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Michigan epidemiologist says COVID increase is like “a rise in the water level”

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State officials are warning that Michigan could see 100-deaths per day due to COVID-19 if steps aren’t taken to stem the rise of the virus.

Ben Thorp talked with Epidemiologist, Dr. Emily Martin about the rise in numbers and what it means for the state.

Ben Thorp: Emily, talk to me about the spread that we’re seeing right now.

Emily Martin: So in the state of Michigan we are seeing pretty explosive growth of cases. There are a few things about the pattern that is especially concerning. One is that all regions are going up which is very different from what we experienced in the spring. What we saw in the spring was these hotspot patterns. What we’re seeing now in Michigan is like a rise in the water level, is how I’d characterize it. Rates are going up everywhere.

As more and more hospitals start to raise alert signals that hospitalizations are going up it’s going to be a problem where the stress is felt across the state instead of one area of the state. It’s going to be harder to manage.

Ben Thorp: What can we expect a month from now if this is where we are at in terms of hospitalizations and cases?

Emily Martin: The issue is that the initial increases we were seeing were in younger age groups that don’t tend to be hospitalized as often. Now we’re seeing infections across the board in all different age groups. What that does is obviously hospitalizations are going to go up but it’s not just the hospitalizations themselves. We’re seeing more infections in working aged adults which means people that run the hospitals are getting infections in the community and then are not available for the surge level care that might be needed.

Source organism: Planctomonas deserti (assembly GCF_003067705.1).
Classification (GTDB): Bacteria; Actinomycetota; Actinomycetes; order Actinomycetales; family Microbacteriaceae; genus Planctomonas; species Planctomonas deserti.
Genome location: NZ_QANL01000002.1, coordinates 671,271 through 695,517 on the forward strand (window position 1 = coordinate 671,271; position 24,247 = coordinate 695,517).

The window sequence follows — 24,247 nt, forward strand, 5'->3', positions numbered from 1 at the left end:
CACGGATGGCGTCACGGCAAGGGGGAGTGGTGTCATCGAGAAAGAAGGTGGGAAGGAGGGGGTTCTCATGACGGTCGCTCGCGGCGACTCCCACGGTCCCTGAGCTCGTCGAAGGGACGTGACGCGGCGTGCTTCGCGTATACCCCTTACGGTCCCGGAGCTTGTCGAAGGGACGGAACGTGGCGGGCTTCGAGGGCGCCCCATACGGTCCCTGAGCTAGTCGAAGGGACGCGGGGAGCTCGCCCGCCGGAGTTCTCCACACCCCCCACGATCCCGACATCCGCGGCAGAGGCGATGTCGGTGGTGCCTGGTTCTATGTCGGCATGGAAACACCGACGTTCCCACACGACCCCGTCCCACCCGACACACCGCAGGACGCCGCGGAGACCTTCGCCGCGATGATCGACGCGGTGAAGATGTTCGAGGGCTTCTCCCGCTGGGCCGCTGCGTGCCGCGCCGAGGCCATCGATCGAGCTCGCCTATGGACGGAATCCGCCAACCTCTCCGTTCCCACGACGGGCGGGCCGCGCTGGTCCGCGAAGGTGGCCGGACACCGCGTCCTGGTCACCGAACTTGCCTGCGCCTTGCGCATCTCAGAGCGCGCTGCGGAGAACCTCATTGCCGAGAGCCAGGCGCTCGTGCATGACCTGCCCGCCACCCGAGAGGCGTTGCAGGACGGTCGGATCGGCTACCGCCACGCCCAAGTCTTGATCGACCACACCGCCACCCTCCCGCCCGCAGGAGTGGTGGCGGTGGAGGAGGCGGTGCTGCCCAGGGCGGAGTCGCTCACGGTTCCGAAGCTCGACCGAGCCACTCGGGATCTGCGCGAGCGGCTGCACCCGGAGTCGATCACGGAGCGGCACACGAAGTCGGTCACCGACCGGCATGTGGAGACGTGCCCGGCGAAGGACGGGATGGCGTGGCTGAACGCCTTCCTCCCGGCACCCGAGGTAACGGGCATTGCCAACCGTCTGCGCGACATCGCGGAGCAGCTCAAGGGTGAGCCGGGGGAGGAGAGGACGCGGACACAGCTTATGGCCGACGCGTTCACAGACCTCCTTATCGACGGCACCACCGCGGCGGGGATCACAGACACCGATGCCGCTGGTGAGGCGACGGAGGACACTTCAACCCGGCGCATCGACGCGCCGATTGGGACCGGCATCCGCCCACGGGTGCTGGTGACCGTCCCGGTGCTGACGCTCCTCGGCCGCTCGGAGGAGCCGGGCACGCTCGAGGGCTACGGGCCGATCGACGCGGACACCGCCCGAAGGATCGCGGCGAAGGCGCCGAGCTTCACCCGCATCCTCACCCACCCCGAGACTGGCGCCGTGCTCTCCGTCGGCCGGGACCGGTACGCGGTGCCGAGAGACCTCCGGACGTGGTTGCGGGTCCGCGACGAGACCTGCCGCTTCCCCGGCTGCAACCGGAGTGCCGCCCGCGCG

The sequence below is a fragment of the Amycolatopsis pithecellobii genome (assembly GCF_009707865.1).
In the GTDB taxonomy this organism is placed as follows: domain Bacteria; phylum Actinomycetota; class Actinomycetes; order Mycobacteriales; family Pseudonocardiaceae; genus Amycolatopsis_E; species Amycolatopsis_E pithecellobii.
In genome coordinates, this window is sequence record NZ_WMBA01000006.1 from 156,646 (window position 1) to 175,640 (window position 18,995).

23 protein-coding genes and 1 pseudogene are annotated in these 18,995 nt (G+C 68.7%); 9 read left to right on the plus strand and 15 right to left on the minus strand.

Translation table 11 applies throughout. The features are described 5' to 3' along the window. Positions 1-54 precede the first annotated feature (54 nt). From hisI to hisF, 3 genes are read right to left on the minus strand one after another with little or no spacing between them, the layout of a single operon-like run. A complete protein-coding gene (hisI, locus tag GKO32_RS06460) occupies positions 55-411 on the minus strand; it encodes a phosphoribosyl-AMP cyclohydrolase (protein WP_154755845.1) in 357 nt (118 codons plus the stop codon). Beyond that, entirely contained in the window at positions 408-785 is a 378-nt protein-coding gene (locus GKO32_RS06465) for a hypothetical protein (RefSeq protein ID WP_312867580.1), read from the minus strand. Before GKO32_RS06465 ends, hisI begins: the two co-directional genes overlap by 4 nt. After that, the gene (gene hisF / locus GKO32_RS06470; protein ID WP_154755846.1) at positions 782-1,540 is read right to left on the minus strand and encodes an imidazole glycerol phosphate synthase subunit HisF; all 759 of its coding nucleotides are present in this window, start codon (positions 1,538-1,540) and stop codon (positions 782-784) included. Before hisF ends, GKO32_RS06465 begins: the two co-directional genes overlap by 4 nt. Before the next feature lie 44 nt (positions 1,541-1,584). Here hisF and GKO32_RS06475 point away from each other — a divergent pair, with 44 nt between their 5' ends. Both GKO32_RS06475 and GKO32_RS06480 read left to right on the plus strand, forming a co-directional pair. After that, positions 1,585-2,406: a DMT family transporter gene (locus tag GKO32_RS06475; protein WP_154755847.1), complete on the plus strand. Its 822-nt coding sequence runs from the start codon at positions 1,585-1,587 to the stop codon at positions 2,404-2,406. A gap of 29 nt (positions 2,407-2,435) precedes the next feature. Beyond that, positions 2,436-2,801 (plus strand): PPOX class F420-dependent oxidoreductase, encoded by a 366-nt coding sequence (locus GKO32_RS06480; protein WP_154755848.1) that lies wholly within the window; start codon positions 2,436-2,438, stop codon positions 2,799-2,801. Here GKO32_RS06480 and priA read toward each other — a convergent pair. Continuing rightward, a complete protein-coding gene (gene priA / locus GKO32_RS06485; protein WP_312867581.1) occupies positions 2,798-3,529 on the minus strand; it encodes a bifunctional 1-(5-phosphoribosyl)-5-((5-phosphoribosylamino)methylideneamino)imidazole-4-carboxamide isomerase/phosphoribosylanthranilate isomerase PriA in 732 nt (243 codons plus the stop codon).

Ben Thorp: Can we talk about what this means moving forward. Is there a concern here that we won’t be able to stem the increase that we’re seeing?

Emily Martin: It’s going to be difficult to do it on a community by community basis because of the interconnectedness of things and because everybody is going up. We’re seeing public health capacity being strained in a lot of different communities so it’s hard for one organization to step in and help another organization when everyone is feeling this stress.

I know there need to be some discussions about what else we can do mitigation wise through policy. We already have pretty expansive mask recommendations but what other tools do we have available to slow things down going into the winter.

Ben Thorp: Obviously the Governor doesn’t have the same executive powers that she had during our last surge. From republicans at least so far we haven’t seen a huge appetite to put a lot of new restrictions in place. What kind of capacity do we have to make changes happen?

Emily Martin: I think what concerns me is the fact that we need to be able to act quickly in a situation like this when cases are rising. The more complex we make the mechanisms for applying policy the harder it is to make those mechanisms work quickly. That is definitely a concern.